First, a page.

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Garry Rayno's State House Dome: Battle likely on expanding Medicaid eligibility
One of the key elements of the act is expanding Medicaid, she says, although it is optional for states thanks to a U.S. Supreme Court ruling on the ACA.
Will the percentage of federal matching funds remain the same for those previously eligible for Medicaid that now enroll in the program?
What percentage of the nation's new enrollees in the expanded Medicaid program were previously eligible for the program?
"As senators representing South Carolina and New Hampshire, we want to understand fully the underlying costs to states' Medicaid programs," Ayotte and Graham wrote.
State Health and Human Services Department officials expect about 1,657 people who were previously eligible will be added to the Medicaid program in 2014, and the number will grow to 3,208 by the year 2021.
But the agency also predicts about 2,000 people will leave Medicaid and go on private insurance and the number to grow to slightly less than 4,000 by 2021, saving the state $71 million.
LITTLE STEPS: Another week passed and Democratic and Republican lawmakers inched only a little closer to an agreement on expansion of Medicaid eligibility with the crucial vote Thursday. Neither side is willing to give on the "essential components" of their plans.
Key words left out of the spin are budget neutrality, something the federal government is not likely to bend on. The cost of private insurance and the additional services required for the Medicaid program such as transportation cannot be more than it would cost in the "regular Medicaid program."
Medicaid currently pays providers about 54 cents on a dollar, while private insurers would have to pay something close to 100 percent of the cost or more. That makes budget neutrality difficult to achieve.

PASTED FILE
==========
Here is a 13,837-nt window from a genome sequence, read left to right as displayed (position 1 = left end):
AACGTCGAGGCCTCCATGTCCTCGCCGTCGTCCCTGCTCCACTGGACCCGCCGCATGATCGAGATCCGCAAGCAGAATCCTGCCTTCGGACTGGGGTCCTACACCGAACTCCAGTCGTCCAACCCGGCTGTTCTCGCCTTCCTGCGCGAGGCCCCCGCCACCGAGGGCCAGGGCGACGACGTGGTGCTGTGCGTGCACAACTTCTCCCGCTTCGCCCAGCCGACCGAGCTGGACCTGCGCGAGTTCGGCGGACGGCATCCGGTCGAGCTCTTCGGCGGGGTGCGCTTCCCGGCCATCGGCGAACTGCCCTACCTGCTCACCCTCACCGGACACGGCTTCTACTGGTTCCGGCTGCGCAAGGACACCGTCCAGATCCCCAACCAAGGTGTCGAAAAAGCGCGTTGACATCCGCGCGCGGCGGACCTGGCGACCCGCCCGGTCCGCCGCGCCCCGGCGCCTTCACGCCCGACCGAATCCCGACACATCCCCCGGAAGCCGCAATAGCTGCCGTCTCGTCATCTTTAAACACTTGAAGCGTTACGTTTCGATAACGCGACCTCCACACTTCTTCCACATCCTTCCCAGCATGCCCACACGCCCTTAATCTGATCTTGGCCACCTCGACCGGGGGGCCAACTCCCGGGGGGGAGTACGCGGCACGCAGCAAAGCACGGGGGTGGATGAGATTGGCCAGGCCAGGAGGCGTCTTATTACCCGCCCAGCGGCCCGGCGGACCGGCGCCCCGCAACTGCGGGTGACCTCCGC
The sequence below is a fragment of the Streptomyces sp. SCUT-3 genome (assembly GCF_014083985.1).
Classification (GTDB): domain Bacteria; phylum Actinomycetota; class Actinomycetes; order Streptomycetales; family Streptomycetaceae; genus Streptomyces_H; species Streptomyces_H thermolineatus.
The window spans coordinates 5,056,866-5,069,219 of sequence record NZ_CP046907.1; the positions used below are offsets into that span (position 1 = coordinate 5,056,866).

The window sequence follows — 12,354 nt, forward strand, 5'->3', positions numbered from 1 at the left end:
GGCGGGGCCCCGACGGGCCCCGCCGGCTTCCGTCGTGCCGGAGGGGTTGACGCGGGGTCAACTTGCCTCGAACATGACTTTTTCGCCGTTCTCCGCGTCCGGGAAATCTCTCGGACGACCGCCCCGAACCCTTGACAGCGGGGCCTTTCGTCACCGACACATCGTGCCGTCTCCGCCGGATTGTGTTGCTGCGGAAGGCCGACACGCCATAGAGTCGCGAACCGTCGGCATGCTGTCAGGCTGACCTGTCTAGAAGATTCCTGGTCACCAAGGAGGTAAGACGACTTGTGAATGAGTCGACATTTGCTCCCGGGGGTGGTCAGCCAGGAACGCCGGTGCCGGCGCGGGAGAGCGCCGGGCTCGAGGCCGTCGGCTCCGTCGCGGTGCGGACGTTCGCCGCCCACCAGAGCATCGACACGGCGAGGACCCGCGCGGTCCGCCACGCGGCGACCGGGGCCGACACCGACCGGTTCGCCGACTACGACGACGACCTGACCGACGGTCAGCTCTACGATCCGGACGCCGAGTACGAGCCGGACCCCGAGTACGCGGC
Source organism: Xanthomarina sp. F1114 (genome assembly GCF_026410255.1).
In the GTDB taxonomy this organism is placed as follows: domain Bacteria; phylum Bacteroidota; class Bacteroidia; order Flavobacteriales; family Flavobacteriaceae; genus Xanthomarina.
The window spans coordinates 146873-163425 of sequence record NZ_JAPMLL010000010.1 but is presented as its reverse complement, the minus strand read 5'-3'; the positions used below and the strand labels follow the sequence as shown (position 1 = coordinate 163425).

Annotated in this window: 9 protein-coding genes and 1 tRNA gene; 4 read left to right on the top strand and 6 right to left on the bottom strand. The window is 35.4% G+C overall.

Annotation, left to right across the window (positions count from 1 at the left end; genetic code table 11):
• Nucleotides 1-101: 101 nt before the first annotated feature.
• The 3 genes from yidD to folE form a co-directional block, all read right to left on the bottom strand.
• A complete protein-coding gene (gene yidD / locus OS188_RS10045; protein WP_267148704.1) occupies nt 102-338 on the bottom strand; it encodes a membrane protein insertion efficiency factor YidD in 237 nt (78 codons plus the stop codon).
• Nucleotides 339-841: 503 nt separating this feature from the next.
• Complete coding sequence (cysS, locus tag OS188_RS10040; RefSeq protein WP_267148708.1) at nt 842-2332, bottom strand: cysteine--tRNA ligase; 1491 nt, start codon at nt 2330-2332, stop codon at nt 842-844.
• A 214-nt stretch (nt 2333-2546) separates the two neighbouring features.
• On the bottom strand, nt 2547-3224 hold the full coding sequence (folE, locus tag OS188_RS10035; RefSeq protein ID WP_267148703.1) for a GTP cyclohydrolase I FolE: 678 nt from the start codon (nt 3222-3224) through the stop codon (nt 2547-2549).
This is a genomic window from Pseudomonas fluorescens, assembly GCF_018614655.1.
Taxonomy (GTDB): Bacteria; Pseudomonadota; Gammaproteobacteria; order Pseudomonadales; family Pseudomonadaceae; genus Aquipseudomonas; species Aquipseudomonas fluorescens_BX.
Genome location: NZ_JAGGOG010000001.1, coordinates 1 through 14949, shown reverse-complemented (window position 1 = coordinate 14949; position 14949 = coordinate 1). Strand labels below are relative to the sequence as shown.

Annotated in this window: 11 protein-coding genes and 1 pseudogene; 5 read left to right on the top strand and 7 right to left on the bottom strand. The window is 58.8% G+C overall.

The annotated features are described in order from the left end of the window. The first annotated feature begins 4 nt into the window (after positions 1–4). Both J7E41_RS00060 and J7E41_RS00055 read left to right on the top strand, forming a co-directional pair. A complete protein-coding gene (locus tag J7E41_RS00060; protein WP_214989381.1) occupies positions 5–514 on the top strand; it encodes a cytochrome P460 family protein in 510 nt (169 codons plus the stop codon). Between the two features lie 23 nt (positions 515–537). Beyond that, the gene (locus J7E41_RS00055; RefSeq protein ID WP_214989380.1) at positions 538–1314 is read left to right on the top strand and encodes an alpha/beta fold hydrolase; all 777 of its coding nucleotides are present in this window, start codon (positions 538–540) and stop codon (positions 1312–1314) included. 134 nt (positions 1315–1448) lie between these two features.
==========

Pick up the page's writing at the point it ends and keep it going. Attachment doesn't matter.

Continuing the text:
Currently, there are about 150 people on the Health Insurance Premium Payment Program (HIPP), which has saved about $1 million annually, DHHS officials told lawmakers last week.
Until the real cost of the private insurance is known, it is impossible for either side to make a convincing argument. Lawmakers need real data, but that will not come until the program is expanded.
House Democrats and Gov. Maggie Hassan want the program to continue in perpetuity unless the feds renege on the promised money or require more expensive benefits.
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NO HIDDEN AGENDA: Senate Republicans agreeing to the leadership's plan are between a rock and a hard place.
On the other hand, the right-wing of the GOP does not want Medicaid expansion or any part of the ACA.
Several weeks ago at a press conference, Aaron Day, the new chair of the Republican Liberty Alliance, warned Republicans they will have a primary if they vote for Medicaid expansion.
"Join the team that's helping to stop Obamacare's Medicaid expansion and prevent a New Hampshire state income tax," is displayed prominently on the group's Home Page.
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